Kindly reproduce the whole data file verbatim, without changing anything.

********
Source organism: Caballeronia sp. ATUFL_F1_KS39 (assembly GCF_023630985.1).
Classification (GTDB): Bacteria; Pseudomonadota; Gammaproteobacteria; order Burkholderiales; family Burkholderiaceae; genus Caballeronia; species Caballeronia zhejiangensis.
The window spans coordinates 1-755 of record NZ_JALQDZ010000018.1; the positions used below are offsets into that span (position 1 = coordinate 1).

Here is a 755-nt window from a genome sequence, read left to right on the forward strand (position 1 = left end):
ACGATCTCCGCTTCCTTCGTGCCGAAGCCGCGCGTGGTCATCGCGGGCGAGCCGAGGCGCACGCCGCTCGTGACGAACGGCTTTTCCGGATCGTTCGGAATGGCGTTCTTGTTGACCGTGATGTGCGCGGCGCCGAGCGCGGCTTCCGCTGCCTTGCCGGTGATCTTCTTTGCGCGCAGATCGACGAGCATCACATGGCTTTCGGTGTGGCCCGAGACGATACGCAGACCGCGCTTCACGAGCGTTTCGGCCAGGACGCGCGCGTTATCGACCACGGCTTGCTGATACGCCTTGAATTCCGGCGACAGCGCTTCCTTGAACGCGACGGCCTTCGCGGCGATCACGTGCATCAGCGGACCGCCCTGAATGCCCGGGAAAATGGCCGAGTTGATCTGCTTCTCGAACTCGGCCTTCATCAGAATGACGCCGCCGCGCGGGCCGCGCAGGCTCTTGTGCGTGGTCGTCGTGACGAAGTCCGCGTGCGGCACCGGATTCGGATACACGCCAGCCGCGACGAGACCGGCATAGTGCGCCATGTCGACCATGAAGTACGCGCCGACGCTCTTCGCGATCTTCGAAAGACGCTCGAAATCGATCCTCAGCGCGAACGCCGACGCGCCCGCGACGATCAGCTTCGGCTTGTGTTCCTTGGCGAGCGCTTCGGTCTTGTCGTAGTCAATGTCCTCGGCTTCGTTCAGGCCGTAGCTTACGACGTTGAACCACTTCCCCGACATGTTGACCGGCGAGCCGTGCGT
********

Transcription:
Source organism: Caballeronia sp. ATUFL_F1_KS39 (assembly GCF_023630985.1).
Classification (GTDB): Bacteria; Pseudomonadota; Gammaproteobacteria; order Burkholderiales; family Burkholderiaceae; genus Caballeronia; species Caballeronia zhejiangensis.
The window spans coordinates 1-755 of record NZ_JALQDZ010000018.1; the positions used below are offsets into that span (position 1 = coordinate 1).

Here is a 755-nt window from a genome sequence, read left to right on the forward strand (position 1 = left end):
ACGATCTCCGCTTCCTTCGTGCCGAAGCCGCGCGTGGTCATCGCGGGCGAGCCGAGGCGCACGCCGCTCGTGACGAACGGCTTTTCCGGATCGTTCGGAATGGCGTTCTTGTTGACCGTGATGTGCGCGGCGCCGAGCGCGGCTTCCGCTGCCTTGCCGGTGATCTTCTTTGCGCGCAGATCGACGAGCATCACATGGCTTTCGGTGTGGCCCGAGACGATACGCAGACCGCGCTTCACGAGCGTTTCGGCCAGGACGCGCGCGTTATCGACCACGGCTTGCTGATACGCCTTGAATTCCGGCGACAGCGCTTCCTTGAACGCGACGGCCTTCGCGGCGATCACGTGCATCAGCGGACCGCCCTGAATGCCCGGGAAAATGGCCGAGTTGATCTGCTTCTCGAACTCGGCCTTCATCAGAATGACGCCGCCGCGCGGGCCGCGCAGGCTCTTGTGCGTGGTCGTCGTGACGAAGTCCGCGTGCGGCACCGGATTCGGATACACGCCAGCCGCGACGAGACCGGCATAGTGCGCCATGTCGACCATGAAGTACGCGCCGACGCTCTTCGCGATCTTCGAAAGACGCTCGAAATCGATCCTCAGCGCGAACGCCGACGCGCCCGCGACGATCAGCTTCGGCTTGTGTTCCTTGGCGAGCGCTTCGGTCTTGTCGTAGTCAATGTCCTCGGCTTCGTTCAGGCCGTAGCTTACGACGTTGAACCACTTCCCCGACATGTTGACCGGCGAGCCGTGCGT